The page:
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McDonald’s board shake-up creates more questions than answers—that’s a problem

August 26, 2022, 10:00 AM UTC
A McDonald's sign with the golden arches stands outside of a McDonald's restaurant
Investors are looking for signs.
Justin Sullivan—Getty Images

McDonald’s served some mystery this week—but, thankfully, not between sesame seed buns.

The fast-food giant announced on Monday that Sheila Penrose, a 16-year board member, will step down from its board next month, and three new directors will join: Tony Capuano, Marriott International CEO; Amy Weaver, Salesforce CFO; and Jennifer Taubert, worldwide chairman of pharmaceuticals for Johnson & Johnson. In all, the board will have 14 members.

Companies constantly make changes to their boards, but the timing of McDonald’s board reshuffle seems peculiar, as does the ouster of a veteran director. The company has largely kept mum about what sparked the board change, saying only that Penrose is retiring. The lack of outward-facing clarity as to what prompted these changes—at a public company, nonetheless—underscores an issue management experts have decried for years: Corporate boards have not made terrific progress toward transparency.

“There’ve been calls for more transparency around corporate governance for decades, and it seems that it is improving,” says Jason Schloetzer, professor of management at Georgetown University’s McDonough School of Business. “But it’s improving at what seems like a glacial pace compared to the dynamics of the business environment over that period of time.”

Unusual departure time

To be sure, McDonald’s “did a good job of explaining” why the new directors were appointed, Schloetzer concedes. The company, at least cosmetically, appears to be responding to shareholder pressure around digital engagement (Weaver’s area of expertise), franchisee relations (Capuano’s strength), and global health concerns (where Taubert can bring insight).

However, the timing of Penrose’s resignation raises questions.

Board members typically retire at the end of their term, explains Charles Elson, founding director of the Weinberg Center for Corporate Governance at the University of Delaware. Penrose, who led the firm’s sustainability and corporate responsibility committee, was successfully reelected to her seat at the company’s annual meeting only three months ago, surviving a campaign by Carl Icahn to oust her and another director and CSR committee member, Richard Lenny.

The billionaire investor’s beef with the two directors was ostensibly over pig welfare and how McDonald’s sourced its pork. But Icahn won only 1% of shareholders’ support at the company’s annual shareholder meeting at the end of May.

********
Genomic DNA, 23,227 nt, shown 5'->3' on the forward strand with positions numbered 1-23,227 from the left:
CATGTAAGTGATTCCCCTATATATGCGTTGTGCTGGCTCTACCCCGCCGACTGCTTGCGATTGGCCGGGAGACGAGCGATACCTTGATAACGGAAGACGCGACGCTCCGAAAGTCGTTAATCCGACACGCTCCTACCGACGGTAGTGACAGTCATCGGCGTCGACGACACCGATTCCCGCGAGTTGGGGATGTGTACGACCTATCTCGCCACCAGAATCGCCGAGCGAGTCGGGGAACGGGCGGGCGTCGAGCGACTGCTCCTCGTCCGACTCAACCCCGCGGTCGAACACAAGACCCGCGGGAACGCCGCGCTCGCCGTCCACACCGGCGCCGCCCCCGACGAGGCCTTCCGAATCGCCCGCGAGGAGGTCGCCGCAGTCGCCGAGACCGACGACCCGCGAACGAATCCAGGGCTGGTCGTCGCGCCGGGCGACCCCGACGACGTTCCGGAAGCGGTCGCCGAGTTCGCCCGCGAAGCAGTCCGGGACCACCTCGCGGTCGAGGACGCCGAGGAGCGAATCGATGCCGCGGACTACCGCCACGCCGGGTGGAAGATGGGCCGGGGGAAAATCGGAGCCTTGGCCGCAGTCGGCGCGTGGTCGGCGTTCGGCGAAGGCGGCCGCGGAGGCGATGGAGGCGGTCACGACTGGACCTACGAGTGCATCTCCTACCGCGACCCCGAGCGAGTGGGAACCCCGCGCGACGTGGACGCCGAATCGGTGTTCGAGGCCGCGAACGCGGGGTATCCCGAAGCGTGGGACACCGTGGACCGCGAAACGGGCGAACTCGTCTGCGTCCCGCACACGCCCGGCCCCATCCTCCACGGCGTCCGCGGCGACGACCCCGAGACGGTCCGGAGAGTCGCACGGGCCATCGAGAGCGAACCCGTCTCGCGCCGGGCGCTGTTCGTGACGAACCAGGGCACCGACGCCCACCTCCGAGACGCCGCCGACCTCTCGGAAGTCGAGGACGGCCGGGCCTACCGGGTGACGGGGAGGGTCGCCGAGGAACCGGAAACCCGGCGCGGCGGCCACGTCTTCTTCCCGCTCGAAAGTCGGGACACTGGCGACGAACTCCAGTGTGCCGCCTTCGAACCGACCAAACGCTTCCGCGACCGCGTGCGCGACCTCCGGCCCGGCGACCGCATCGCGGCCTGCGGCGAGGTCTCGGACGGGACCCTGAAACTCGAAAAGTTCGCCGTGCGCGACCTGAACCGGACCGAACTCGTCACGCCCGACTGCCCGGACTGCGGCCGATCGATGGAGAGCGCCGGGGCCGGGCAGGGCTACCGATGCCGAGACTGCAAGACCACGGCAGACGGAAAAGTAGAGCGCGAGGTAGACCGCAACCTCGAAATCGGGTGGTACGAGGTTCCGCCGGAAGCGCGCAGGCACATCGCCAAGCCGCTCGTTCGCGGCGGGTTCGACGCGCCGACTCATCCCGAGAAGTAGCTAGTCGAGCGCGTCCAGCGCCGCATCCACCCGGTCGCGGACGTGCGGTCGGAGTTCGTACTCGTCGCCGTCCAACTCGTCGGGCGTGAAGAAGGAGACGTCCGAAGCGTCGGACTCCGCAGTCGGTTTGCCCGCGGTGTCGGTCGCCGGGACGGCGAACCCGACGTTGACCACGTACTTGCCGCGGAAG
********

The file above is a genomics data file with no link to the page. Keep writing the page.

It’s possible that Penrose delayed her departure because resigning at the expected time would have looked like a victory for Icahn. But it’s worth noting that more investors are pushing back on long tenures and aging boards. That also might partly explain why Penrose is leaving, and why McDonald’s appointed new directors with fresh insight.

Yet other directors who have also received external pressure from investors remain, including board chair Enrique Hernandez Jr., who won the fewest reappointment votes among sitting board members at the May meeting, and has the longest tenure among directors.

Hernandez, CEO of Inter-Con Security, a family business, first joined the board in 1996 and was named chairman in 2016. In the past, his company has supplied security services for two companies where he was a sitting director: Wells Fargo and McDonald’s. He also serves as a director at Chevron and Macerich.

The Chicago-based fast-food chain has received criticism for having a large board, which can be inefficient, and too many “interlocked” board members—directors who sit on several other boards. “You have a large board that’s expanding in size, and it certainly seems like some folks on the board are busy,” Schloetzer says. “Multiple directors have not only demanding day jobs, but also multiple outside board memberships.”

In recent years, investors have taken Hernandez’s board to task for McDonald’s handling of CEO Steve Easterbrook’s dismissal in 2019. What’s more, the company has faced accusations of systemic racism within its executive ranks and franchises. Despite resistance from McDonald’s, investors voted in favor of running a civil rights audit to investigate the company’s racial equity record.

Given these leadership and governance issues, among others, one might expect a change at the very top. But Hernandez is still the chair, prompting Schloetzer to refer to the so-called board shake-up as more of a gentle overture.

Mystery and boards don’t mix

McDonald’s may never sufficiently explain why Penrose left, inviting more speculation. When investors and analysts “are not getting the straight story, they can smell it,”  says Bill Klepper, a management professor at Columbia Business School. “And that usually comes from a lack of transparency.”

The danger to boards is obvious: Investors and consumers lose trust in a brand when they don’t have an understanding of why decisions are made. “If I’m going to give you my treasure—my money—I better trust you and feel like you’re being truthful with me,” Klepper says. Admittedly, boards can’t always be fully transparent, particularly in cases of an upcoming merger or a matter that’s under litigation. But Klepper warns that if boards can’t tell people why they made a decision, “you’d better start telling people why you can’t tell them.”

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